After meeting their alleged goal of 7 million Obamacare enrollees, major progressive players like Susan Crawford have decided that nationalizing healthcare isn’t a big enough challenge. Now that the current administration has mastered the ability to have a functioning website, it’s time to move on to bigger and better things, such as creating a public option for the internet.

Susan Crawford (image from Twitter)

Susan Crawford (image from Twitter)

In an interview with the upstart online news source Vox, Crawford (former Special Assistant to President Obama on Science, Technology, and Innovation Policy) gives her argument for why a public option is needed for internet access. In a nutshell, Crawford poses the idea that America is behind the times in providing inexpensive and fast access to the Web to its citizens, citing statistics like Sweden’s blazing fast internet speeds at fractional prices compared to the US (the validity of which Tom Worstall calls into question in his article).

She goes on to explain that the private market has and will continue to provide substandard service in order to drive up profits, which will not serve the public good. Crawford claims quality service is only provided at high prices to the urban elite, leaving many Americans with the only choice of default service from their “local monopoly.”

So naturally, the only alternative is for a government takeover.

Excuse me, a “public option” rather. But what is the difference really? While Crawford claims that this service should be treated as a utility like electricity, the idea of subjecting internet service to utility regulation is far from historical comparison. According to, the US ranks in the top ten of quality broadband service worldwide, trailing densely populated countries like South Korea and Japan which do not deal with the extent of American rural living.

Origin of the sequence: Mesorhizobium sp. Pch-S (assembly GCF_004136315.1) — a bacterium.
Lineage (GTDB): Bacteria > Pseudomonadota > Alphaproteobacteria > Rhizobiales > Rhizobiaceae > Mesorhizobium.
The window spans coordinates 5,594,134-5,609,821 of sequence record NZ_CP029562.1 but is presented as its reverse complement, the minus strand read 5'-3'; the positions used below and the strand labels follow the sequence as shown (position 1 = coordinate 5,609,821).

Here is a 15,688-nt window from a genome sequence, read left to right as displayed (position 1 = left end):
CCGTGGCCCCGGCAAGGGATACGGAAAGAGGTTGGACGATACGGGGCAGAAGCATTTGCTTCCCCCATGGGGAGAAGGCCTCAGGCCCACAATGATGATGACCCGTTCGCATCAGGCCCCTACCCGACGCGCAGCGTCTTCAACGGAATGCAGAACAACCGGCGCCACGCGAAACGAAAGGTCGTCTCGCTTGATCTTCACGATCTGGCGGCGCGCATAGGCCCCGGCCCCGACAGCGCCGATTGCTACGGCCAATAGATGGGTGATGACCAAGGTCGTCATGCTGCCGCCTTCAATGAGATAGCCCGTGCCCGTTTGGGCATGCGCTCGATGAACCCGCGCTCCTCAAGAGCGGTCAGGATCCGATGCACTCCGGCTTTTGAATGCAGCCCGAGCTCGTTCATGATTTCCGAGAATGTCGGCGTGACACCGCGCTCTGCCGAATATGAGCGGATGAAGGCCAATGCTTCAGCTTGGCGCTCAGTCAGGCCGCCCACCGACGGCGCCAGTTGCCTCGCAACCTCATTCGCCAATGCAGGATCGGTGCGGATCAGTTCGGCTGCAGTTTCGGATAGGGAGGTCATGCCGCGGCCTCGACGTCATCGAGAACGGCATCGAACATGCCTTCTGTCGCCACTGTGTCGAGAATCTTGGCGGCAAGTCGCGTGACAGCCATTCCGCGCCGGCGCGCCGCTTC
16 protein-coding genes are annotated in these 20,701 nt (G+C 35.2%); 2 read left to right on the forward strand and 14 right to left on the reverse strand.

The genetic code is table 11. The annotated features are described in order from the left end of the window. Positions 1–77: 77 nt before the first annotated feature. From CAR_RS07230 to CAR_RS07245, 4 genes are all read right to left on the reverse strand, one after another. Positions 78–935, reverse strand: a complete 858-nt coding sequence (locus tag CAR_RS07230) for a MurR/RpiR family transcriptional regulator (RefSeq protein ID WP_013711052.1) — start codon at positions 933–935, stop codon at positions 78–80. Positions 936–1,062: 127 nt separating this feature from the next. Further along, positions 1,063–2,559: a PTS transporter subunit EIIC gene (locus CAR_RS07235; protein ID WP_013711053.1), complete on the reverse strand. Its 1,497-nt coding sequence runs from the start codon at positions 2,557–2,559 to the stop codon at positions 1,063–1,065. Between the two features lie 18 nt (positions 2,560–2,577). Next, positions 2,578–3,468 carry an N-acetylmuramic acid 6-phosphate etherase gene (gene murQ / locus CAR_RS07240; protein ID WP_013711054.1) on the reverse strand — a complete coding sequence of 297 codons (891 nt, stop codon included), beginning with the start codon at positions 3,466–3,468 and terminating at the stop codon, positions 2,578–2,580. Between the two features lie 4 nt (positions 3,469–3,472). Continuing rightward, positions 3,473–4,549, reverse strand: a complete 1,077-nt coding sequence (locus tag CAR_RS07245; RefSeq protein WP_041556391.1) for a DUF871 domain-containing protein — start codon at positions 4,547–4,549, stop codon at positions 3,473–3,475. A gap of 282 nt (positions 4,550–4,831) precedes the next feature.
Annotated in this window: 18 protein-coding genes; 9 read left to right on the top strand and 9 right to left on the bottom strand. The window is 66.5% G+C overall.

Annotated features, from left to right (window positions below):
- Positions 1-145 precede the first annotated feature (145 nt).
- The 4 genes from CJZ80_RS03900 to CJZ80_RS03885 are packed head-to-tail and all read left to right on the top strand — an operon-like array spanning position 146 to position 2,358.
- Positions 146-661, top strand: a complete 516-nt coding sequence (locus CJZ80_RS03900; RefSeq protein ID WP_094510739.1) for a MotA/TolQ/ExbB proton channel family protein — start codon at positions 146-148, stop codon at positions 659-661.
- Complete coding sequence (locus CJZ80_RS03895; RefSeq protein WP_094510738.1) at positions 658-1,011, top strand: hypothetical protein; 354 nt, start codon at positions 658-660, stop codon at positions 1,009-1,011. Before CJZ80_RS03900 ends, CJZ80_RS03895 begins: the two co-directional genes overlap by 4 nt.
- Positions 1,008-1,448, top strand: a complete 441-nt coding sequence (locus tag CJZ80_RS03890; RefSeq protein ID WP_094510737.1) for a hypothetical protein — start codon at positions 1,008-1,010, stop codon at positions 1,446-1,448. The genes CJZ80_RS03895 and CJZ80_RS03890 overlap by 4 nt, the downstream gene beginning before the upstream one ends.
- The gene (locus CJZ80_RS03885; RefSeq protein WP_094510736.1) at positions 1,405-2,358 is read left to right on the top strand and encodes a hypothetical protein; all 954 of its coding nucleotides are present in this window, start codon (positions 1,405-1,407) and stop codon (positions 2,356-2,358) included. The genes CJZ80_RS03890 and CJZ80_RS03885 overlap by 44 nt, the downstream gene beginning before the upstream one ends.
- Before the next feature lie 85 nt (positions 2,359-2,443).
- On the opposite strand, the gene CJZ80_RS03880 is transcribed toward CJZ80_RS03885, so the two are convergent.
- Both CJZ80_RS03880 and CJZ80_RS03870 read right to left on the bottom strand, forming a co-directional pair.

One valid concern about access to Internet is that monopolistic tendencies may keep competitive providers from allowing access for all. But rather than replace private enterprise that may show signs of monopolistic tendencies with a government monopoly, we should hold companies accountable to the standards that have been devised for exactly these types of situations. Inserting a public “option” into the marketplace will only skew prices and competition and – most importantly – stifle free-market innovation. We can do better.

The War (For) Poverty

Photo from

Photo from

Looking back over the last five years under liberal rule, Americans have come to understand a very simple truth at both the state and national level: liberal leadership is an oxymoron. From the Governor’s mansion to the White House, the shortcomings of the liberal agenda have become a spectacle for the nation to witness; but the problem runs deeper than just the people in charge.